He let his biases get in the way of his objectivity, even if his conclusion is right. For the Regulation Q cap on interest rates was terminated, and disintermediation & interest rate swaps were facts of life, before the Reagan era, banks were pressured since the Carter days to enable more (lower income) Americans to own their homes & the sub-prime phenomenon wouldn’t have had the ‘legs’ it did but for Fannie Mae & Freddie Mac relieving mortgage-originators from  risk. His Upton Sinclair quote “It is difficult to get a man to understand something when his salary depends on him not understanding it” fits the occasion : the financial industry has more lobbyists in Washington than Congress has members who in the first nine months of this year cost it, ex-political contributions & advertising, US$344MM in salaries & out-of-pocket expenses for dinners & junkets (on top of what the banks’ major corporate clients - purportedly in part at their urging - spent lobbying members of Congress that serious financial reform will be bad for their business).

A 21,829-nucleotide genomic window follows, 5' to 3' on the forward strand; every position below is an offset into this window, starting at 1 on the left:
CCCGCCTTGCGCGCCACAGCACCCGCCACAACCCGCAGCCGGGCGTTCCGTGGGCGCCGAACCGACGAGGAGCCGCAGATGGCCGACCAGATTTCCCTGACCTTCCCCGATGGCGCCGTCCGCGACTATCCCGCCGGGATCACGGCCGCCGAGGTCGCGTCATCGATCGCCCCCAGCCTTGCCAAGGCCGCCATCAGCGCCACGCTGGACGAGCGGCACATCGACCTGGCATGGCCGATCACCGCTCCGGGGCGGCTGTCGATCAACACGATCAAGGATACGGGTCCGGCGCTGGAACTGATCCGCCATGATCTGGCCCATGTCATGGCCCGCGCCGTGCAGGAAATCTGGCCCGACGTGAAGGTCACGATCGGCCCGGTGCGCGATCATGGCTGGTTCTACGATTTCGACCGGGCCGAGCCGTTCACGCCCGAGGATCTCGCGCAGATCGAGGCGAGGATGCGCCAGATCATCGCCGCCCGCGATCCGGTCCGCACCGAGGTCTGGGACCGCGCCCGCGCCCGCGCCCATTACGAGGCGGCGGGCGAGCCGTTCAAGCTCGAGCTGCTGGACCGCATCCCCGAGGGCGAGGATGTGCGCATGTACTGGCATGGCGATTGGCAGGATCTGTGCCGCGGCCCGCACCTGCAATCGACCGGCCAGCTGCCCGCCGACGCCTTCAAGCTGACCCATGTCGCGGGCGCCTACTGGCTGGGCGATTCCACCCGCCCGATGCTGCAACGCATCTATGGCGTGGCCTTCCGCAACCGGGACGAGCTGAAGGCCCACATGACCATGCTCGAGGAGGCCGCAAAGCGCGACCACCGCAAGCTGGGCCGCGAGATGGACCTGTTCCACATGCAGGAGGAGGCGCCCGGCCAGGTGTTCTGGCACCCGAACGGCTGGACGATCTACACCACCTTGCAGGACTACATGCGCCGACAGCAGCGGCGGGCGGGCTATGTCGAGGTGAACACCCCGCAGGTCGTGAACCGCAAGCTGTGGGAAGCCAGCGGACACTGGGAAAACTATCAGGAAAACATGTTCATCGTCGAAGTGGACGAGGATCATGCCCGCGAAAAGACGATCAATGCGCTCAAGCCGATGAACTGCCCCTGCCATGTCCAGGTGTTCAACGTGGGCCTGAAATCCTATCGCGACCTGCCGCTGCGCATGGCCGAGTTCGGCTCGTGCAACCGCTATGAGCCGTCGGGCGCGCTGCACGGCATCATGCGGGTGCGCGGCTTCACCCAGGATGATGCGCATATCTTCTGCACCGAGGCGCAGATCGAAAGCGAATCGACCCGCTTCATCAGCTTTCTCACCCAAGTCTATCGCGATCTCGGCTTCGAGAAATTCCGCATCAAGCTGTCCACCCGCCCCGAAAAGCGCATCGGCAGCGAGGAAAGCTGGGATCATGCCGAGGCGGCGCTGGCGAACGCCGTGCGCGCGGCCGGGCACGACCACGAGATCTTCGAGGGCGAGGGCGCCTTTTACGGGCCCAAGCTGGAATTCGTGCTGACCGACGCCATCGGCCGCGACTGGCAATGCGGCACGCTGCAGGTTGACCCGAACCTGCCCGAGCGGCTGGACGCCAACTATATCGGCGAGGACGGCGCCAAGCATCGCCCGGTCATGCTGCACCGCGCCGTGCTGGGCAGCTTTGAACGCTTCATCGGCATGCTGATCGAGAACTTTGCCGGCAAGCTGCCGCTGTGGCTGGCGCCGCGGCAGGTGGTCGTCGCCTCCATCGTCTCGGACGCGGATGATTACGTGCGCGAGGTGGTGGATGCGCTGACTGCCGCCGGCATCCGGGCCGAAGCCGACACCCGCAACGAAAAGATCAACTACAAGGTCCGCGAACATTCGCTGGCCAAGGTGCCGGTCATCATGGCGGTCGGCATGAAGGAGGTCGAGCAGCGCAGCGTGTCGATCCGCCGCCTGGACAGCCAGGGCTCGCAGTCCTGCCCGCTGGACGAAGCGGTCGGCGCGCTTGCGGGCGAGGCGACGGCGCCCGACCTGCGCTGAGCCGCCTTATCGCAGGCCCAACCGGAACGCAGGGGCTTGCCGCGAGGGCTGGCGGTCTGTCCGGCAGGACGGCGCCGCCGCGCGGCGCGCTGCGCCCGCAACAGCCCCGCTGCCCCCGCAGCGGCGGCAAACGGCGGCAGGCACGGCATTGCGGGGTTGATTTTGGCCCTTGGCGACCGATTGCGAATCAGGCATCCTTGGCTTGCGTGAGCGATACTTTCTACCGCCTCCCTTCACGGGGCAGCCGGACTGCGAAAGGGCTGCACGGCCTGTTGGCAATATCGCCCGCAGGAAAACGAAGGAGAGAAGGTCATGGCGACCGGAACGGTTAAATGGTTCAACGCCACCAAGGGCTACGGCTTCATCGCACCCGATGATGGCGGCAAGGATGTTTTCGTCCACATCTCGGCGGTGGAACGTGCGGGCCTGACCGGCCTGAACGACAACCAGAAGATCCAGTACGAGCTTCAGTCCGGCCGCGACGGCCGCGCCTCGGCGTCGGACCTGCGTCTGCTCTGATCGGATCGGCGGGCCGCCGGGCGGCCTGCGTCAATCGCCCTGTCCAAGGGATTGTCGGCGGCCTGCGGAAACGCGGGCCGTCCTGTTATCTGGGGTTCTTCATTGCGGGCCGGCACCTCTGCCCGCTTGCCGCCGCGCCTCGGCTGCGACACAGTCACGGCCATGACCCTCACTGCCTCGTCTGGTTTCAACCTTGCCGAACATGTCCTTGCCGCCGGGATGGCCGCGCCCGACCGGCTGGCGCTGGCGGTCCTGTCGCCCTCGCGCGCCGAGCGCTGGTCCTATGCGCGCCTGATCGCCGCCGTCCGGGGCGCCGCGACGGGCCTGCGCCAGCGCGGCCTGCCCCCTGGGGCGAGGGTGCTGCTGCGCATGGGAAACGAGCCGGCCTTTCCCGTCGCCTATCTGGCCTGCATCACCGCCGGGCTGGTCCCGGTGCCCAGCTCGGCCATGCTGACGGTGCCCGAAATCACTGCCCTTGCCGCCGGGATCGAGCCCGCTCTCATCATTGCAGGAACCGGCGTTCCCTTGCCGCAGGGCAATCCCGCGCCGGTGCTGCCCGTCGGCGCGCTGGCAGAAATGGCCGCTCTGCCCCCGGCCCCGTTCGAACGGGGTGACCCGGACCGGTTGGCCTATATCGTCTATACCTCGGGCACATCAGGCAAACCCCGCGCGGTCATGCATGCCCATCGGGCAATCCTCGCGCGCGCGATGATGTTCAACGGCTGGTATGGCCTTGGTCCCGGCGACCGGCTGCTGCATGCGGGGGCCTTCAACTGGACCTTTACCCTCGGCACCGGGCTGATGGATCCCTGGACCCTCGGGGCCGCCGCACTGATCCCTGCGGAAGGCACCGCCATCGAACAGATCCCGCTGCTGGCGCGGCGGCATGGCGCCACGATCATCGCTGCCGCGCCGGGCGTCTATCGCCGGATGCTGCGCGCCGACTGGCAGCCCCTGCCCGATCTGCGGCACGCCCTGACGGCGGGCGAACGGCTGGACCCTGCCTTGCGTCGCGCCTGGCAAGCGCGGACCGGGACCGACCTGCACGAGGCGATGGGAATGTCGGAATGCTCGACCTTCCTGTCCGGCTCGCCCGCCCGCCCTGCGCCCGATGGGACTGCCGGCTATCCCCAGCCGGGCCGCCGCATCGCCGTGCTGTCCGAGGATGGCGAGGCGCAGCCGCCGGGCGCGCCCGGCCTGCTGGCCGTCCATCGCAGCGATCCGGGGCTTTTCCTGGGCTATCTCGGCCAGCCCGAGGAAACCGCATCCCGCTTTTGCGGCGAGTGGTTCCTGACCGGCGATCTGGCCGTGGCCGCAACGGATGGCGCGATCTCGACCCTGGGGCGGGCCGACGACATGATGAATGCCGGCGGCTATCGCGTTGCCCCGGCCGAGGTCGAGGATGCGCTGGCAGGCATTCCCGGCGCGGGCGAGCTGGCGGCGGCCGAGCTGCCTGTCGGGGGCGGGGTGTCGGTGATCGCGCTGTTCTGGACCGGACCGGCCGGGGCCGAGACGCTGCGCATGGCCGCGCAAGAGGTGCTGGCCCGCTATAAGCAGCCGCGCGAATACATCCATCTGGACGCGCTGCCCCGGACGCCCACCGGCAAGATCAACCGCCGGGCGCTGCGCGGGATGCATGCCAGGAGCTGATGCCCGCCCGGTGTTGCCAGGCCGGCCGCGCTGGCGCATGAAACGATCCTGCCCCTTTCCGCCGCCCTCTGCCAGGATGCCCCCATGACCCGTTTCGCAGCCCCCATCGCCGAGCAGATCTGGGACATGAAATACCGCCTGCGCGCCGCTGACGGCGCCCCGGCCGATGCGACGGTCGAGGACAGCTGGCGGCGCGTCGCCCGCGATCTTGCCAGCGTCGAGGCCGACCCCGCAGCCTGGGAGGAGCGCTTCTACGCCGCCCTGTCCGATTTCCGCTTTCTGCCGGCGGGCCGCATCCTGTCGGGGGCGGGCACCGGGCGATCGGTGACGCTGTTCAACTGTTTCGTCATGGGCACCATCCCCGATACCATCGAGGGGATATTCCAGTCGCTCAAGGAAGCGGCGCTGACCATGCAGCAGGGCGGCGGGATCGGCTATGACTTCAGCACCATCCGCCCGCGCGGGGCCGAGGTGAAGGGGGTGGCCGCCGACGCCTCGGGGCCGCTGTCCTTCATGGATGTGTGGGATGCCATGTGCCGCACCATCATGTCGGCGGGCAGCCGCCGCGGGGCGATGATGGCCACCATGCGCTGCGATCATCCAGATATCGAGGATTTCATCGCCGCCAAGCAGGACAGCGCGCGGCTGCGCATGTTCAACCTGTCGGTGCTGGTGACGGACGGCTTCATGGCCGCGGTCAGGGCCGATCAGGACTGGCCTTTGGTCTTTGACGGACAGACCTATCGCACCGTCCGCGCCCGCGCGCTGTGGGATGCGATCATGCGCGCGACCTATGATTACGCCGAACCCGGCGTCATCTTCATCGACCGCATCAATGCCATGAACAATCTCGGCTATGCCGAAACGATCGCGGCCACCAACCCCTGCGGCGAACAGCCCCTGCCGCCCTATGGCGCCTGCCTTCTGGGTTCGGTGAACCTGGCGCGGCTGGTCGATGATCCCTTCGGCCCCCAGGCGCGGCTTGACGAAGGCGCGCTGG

∙ The compromise solution developed in the Senate to break the healthcare reform logjam was to drop the so-called “public option” & make those in the 55-64 year age bracket eligible for Medicare coverage. Now, in order to have the Senate pass a health reform bill before the Christmas break, this Medicare buy-in is about to be tossed, apparently at the President’s urging that any deal was better than no deal